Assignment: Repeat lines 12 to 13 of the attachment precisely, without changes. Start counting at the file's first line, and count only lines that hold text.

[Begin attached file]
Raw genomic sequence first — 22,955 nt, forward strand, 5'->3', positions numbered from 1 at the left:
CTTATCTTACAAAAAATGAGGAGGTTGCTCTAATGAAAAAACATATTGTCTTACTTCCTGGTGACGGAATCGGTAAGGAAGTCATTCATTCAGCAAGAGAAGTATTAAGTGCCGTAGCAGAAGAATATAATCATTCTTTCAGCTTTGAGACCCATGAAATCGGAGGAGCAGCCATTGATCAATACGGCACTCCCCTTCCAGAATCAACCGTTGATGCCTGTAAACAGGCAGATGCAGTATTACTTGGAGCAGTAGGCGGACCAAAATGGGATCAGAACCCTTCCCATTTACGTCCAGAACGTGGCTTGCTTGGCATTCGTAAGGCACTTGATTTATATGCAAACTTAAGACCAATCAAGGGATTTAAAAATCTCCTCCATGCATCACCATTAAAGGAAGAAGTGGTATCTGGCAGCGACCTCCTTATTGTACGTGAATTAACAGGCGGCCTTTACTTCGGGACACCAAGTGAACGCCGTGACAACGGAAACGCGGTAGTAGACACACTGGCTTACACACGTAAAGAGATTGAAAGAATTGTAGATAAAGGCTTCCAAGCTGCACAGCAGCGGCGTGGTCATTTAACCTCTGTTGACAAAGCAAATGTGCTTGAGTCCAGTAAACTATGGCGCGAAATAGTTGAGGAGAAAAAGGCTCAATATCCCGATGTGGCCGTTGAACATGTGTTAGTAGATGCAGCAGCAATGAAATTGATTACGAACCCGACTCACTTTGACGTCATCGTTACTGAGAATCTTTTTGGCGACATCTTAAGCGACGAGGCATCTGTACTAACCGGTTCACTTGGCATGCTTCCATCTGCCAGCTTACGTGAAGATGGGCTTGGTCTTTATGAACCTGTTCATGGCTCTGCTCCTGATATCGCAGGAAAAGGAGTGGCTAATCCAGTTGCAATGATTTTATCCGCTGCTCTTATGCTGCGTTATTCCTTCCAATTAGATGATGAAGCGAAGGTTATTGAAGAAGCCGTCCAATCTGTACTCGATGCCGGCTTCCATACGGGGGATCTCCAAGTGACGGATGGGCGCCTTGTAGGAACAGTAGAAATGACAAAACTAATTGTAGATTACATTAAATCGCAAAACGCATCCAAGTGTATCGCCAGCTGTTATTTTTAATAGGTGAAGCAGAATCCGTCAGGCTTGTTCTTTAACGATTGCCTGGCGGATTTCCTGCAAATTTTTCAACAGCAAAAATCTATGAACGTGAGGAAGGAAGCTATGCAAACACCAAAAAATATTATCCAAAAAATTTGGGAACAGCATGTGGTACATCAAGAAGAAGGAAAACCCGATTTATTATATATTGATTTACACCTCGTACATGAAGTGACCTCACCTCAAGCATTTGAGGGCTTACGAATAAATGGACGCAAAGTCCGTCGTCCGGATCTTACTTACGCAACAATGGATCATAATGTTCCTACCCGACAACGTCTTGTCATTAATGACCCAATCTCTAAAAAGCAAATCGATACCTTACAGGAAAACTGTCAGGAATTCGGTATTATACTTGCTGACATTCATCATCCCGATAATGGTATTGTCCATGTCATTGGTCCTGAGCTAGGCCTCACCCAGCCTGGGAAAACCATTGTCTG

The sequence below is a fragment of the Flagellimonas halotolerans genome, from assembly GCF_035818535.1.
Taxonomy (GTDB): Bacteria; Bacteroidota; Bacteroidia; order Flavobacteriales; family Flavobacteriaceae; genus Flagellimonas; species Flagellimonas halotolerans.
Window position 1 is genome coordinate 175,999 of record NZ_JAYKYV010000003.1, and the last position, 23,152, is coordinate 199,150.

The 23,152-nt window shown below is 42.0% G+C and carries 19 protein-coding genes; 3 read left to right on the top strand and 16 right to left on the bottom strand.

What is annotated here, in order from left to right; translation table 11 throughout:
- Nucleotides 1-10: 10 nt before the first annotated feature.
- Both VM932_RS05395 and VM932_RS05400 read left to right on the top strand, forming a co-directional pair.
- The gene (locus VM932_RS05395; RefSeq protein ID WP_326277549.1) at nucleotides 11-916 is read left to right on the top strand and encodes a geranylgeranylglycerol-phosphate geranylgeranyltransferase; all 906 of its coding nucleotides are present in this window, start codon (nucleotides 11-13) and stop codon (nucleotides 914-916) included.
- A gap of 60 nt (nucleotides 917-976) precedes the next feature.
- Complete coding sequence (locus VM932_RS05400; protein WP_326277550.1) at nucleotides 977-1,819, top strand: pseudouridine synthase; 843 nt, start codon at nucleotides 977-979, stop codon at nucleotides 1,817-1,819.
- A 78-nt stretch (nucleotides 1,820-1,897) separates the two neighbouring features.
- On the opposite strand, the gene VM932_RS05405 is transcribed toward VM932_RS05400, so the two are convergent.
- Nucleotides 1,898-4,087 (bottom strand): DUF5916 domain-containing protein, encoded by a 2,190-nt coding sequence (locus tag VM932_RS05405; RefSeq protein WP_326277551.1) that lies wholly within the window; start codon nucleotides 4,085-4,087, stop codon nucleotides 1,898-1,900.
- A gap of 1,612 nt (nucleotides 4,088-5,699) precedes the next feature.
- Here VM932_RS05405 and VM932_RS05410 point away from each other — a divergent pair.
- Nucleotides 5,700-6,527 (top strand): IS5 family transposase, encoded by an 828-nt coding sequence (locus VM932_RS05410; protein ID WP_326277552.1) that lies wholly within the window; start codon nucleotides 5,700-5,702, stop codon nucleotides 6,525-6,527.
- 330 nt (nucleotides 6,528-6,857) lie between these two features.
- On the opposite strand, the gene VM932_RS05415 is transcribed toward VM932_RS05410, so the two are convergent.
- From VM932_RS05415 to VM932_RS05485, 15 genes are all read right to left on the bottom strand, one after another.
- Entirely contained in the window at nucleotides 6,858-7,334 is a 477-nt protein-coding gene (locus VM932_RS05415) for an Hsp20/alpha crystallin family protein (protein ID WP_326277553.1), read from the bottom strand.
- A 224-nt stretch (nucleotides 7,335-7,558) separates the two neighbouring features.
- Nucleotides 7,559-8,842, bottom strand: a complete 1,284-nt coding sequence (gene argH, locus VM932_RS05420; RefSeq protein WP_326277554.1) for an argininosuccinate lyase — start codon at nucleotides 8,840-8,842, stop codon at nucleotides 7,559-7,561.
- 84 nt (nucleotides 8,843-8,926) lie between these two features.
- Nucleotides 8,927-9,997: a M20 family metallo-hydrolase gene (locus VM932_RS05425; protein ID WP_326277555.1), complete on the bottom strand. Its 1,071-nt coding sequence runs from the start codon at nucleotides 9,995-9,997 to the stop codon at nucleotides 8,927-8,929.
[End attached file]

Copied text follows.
- Complete coding sequence (locus VM932_RS05400; protein WP_326277550.1) at nucleotides 977-1,819, top strand: pseudouridine synthase; 843 nt, start codon at nucleotides 977-979, stop codon at nucleotides 1,817-1,819.
- A 78-nt stretch (nucleotides 1,820-1,897) separates the two neighbouring features.